July 12, 2023
At Least 41 Freelancers Will Receive More Than $275,000 in Restitution, Double Amount They Were Owed
NEW YORK – New York City Mayor Eric Adams, New York City Corporation Counsel Sylvia O. Hinds-Radix, and New York City Department of Consumer and Worker Protection (DCWP) Commissioner Vilda Vera Mayuga today announced an agreement with L’Officiel USA, a media company, to resolve a 2021 lawsuit brought by the city over the company’s failure to pay freelancers on time, fully, or at all, in violation of New York City’s “Freelance Isn’t Free Act.” Under the agreement, L’Officiel must pay more than $275,000 — double the amount owed — to 41 freelancers who came forward to the city with complaints, make a payment to the city, and come into compliance with the Freelance Isn’t Free Act going forward. L’Officiel must also pay double damages to any other freelancer who files a claim showing they were not fully paid for services performed.
“New York City will always support workers’ rights, especially for our freelancers who often don’t have access to as many benefits as full-time employees,” said Mayor Adams. “We will not tolerate companies that fail to pay freelance workers what they’re owed. Under this agreement, we will ensure the 41 freelancers who worked for L’Officiel get the money to which they’re entitled and ensure these violations do not happen again. Let this serve as a lesson: If you try to take freelance workers for a ride, we will hold you accountable. I urge any freelancer not properly paid by L’Officiel for their work to file a claim as quickly as possible.”
“Freelancers must be paid for their labor, not only because they add to the city’s economic and cultural vibrancy — it’s the law,” said Corporation Counsel Hinds-Radix. “This settlement means that 41 individuals who came forward to file complaints against L’Officiel will get what they legally deserve. Also, other freelancers who were never paid by L’Officiel will be able to file claims to recover what they are owed. The city will continue to protect workers and hold companies accountable to the fullest extent of the law.”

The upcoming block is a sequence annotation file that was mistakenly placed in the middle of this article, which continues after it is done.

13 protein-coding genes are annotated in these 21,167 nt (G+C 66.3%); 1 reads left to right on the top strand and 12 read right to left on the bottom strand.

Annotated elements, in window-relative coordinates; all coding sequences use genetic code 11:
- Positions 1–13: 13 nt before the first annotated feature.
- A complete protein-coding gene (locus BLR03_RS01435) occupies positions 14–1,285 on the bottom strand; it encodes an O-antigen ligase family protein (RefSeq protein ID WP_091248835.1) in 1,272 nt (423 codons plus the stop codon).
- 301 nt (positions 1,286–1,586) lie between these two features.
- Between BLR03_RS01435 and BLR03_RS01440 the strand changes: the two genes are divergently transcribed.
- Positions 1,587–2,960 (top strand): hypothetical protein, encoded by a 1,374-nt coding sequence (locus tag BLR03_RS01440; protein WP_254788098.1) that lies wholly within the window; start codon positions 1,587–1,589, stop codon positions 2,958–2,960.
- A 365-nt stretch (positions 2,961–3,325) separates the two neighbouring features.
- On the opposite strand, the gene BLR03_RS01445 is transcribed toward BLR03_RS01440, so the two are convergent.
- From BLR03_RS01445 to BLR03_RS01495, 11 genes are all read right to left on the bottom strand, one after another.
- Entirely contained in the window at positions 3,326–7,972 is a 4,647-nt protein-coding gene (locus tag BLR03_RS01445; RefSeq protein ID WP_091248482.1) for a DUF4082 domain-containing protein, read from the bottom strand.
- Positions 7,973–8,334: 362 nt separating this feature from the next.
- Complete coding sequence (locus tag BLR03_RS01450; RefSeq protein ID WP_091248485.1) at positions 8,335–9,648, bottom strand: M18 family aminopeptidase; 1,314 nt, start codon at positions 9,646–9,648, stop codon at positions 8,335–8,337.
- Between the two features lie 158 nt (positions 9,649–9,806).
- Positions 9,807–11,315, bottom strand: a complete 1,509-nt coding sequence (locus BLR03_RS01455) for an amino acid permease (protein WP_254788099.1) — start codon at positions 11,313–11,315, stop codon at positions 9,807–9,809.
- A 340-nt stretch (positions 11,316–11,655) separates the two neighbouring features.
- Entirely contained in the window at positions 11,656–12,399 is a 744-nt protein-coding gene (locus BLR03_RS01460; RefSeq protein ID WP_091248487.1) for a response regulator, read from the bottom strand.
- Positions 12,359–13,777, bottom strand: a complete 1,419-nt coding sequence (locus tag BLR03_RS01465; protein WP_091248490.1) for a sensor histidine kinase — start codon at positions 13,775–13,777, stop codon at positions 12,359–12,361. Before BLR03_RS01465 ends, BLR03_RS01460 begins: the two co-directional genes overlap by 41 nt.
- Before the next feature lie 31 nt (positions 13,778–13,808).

“Freelancers, like all workers, deserve to be fairly compensated for their work and treated with respect,” said DCWP Commissioner Mayuga. “As our city’s workforce continues to evolve, it’s crucial that we support our gig workers and freelancers and ensure they are protected from exploitation. Thank you to the Law Department for working with us to provide hard-fought justice for these workers. Any freelancer or worker who believes their rights have been violated should contact us immediately.”
New York City’s Freelance Isn’t Free Act — the first law of its kind in the country — gives freelance workers the right to a written contract, timely payment, and freedom from retaliation. The law established a court navigation program as one avenue to assist freelancers in getting paid and accessing resources. It also authorizes the city to file cases against any person or business that shows a pattern or practice of violating the law.